Interior Health found itself at the losing end of a rezoning application Tuesday, when a lone Kelowna doctor offered a compelling argument against paving her property to put up a parking lot.
During a public meeting Kelowna city council approved Dr. Heather Martin’s bid to have her newly purchased house at 320 Strathcona Ave. rezoned so it could be used as a medical practice, not just a residence.
Generally speaking the idea of a medical office next to the Cancer Lodge and across the street from Kelowna General Hospital would fit with all city plans, but in this case the property is adjacent to several others the health authority picked up to create temporary parking.
The health authority wrote council to air their displeasure, noting that a lack of parking stalls is a much lamented issue at the hospital and they had hoped to pick up Martin’s newly acquired property so they could pave the way for more cars.
Dr. Martin, however, argued that the lack of doctors is also a problem that she was addressing in her proposal.
“This initiative is of fundamental importance to my career as a physician in Kelowna,” she said, noting that a total of three doctors would work at the practice.
That conflict in priorities created a bit of schism among councillors.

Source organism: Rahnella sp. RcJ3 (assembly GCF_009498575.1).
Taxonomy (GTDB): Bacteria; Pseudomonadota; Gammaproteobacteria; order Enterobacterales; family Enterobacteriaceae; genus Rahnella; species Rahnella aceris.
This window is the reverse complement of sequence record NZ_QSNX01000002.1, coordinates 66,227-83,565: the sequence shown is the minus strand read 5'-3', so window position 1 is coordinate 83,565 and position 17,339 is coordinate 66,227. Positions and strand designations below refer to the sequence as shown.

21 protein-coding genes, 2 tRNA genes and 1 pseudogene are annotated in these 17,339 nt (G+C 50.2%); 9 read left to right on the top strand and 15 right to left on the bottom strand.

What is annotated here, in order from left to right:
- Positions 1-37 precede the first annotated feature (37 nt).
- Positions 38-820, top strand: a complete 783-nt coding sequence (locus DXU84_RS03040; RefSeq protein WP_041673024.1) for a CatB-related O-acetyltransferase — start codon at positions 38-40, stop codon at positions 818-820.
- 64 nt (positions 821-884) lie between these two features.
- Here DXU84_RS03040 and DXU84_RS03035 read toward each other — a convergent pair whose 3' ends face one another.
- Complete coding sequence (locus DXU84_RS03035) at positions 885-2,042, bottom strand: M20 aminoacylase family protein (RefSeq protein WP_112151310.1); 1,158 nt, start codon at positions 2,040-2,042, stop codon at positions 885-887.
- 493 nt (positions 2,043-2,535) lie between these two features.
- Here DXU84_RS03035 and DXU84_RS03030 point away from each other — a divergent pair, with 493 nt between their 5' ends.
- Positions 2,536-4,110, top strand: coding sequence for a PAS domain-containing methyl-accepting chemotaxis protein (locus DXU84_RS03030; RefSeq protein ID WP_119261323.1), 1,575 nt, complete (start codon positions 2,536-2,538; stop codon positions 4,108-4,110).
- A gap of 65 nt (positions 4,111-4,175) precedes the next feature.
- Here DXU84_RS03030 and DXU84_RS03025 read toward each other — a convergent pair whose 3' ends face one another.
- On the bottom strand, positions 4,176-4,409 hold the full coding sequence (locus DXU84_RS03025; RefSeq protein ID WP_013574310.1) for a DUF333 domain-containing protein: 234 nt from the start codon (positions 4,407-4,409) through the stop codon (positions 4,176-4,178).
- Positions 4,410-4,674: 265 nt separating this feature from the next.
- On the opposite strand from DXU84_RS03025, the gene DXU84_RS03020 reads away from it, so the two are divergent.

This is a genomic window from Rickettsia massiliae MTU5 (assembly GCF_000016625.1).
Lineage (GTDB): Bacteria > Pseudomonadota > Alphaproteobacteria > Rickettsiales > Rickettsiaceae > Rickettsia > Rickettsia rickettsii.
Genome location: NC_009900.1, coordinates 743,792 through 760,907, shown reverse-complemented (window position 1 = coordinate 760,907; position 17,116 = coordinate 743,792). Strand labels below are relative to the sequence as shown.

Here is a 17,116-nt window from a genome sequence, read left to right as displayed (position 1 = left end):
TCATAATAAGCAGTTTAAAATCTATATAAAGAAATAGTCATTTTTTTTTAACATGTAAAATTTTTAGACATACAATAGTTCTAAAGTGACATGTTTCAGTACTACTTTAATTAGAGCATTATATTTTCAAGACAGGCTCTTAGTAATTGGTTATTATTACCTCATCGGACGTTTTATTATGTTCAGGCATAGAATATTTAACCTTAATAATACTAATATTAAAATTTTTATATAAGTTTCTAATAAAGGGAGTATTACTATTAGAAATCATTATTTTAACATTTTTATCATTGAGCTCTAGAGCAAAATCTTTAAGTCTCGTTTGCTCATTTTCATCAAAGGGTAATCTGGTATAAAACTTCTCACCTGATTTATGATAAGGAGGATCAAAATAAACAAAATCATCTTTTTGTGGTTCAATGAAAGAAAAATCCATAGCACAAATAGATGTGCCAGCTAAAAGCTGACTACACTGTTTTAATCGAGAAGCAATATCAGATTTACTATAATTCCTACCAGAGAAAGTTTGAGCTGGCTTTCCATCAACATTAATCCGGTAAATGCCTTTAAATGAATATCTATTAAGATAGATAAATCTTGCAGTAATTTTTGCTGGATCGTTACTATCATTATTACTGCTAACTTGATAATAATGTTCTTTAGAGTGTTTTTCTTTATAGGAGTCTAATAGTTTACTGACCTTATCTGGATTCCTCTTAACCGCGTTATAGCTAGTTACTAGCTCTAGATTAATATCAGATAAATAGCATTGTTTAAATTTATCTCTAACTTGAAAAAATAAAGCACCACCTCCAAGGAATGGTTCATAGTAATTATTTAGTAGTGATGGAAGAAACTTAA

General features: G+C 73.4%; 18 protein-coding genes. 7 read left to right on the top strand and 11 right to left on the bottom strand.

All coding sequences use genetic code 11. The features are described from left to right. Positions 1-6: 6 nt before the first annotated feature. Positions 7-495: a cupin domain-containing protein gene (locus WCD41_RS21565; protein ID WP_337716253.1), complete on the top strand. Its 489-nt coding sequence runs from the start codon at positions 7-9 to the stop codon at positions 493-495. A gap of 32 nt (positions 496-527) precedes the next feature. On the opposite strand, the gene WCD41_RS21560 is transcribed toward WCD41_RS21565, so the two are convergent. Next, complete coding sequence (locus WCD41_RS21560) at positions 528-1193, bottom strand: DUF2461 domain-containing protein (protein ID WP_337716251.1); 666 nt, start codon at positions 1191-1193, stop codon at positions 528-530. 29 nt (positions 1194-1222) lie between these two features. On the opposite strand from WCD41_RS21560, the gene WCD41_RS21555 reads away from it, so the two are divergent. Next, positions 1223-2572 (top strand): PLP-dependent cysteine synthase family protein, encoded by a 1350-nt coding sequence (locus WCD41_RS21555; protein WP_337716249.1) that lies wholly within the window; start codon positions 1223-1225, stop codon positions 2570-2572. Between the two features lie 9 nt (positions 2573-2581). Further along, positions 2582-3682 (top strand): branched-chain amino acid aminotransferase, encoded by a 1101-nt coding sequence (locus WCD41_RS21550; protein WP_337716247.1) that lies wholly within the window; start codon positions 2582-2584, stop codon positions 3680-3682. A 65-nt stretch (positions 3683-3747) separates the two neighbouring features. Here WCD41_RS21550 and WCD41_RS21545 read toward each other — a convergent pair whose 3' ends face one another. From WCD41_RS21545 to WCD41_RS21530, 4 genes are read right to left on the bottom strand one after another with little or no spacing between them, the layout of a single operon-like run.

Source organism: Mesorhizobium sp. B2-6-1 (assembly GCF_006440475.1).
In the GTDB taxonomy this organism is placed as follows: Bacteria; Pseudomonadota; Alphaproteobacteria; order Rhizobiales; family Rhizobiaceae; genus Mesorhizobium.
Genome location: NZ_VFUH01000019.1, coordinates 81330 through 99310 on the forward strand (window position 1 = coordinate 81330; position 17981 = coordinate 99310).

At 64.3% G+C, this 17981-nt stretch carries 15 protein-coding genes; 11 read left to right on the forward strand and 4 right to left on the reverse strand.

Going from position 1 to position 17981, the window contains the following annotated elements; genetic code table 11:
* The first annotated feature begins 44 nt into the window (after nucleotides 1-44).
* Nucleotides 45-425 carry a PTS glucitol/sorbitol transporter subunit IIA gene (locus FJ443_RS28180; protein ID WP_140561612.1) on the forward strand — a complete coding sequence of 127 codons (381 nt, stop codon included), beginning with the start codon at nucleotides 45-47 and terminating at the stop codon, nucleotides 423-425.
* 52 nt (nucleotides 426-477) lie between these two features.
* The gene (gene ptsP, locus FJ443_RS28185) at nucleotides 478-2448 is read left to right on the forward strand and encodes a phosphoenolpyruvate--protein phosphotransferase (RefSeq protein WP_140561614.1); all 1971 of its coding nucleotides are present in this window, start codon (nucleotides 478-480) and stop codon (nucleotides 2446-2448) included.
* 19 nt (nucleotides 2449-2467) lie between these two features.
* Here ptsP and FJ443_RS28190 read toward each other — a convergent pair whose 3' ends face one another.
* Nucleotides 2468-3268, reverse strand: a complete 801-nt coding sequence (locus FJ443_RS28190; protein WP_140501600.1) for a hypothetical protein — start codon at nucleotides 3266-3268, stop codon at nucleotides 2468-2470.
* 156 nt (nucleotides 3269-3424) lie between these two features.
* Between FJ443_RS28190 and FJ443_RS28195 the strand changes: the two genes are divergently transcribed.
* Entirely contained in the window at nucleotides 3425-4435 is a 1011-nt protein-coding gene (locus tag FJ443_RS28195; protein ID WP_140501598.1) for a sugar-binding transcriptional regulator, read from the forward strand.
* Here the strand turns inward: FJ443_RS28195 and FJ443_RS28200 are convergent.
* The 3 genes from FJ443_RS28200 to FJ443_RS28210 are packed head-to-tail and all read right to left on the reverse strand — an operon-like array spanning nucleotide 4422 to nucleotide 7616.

Coun. Colin Basran pointed out he’s all for supporting endeavours that keep young educated people in the city, however, parking was of more importance in this case.
“Other houses in the area would be a better fit,” he said.
Coun. Luke Stack and Gerry Zimmerman offered similar sentiments, casting their support behind parking potential.
Couns. Gail Given, Robert Hobson, Maxine DeHart, Mohini Singh and Mayor Walter Gray chose doctors.
Given said she went into the meeting thinking she was against Dr. Martin’s proposal, but was swayed by her argument.
” I was very concerned we would be left with a single house floating amongst a parking lot,” said Given.
“I don’t believe that we hinder the development potential of Interior Health should they have an alternate use for that site.”
Also not working in favour of the parking lot potential was the simple fact that Dr. Martin had picked up the property before Interior Health saw it’s value.
“We asked if IH would buy it when we realized we were about to be isolated and surrounded in parking lots,” said Derek Brown, the owner who sold to Dr. Martin.
He was told that it wasn’t in the plans, so they were pleased when Martin came knocking on their door.
The deal was almost complete when IH changed their tune.
That was enough for Mayor Gray, who noted he subscribed “to the willing buyer willing seller” way of doing things.
Also, the parking potential is likely negligible.
“I salute Dr. Martin for sticking to her guns,” he said.
Martin should take possession in May.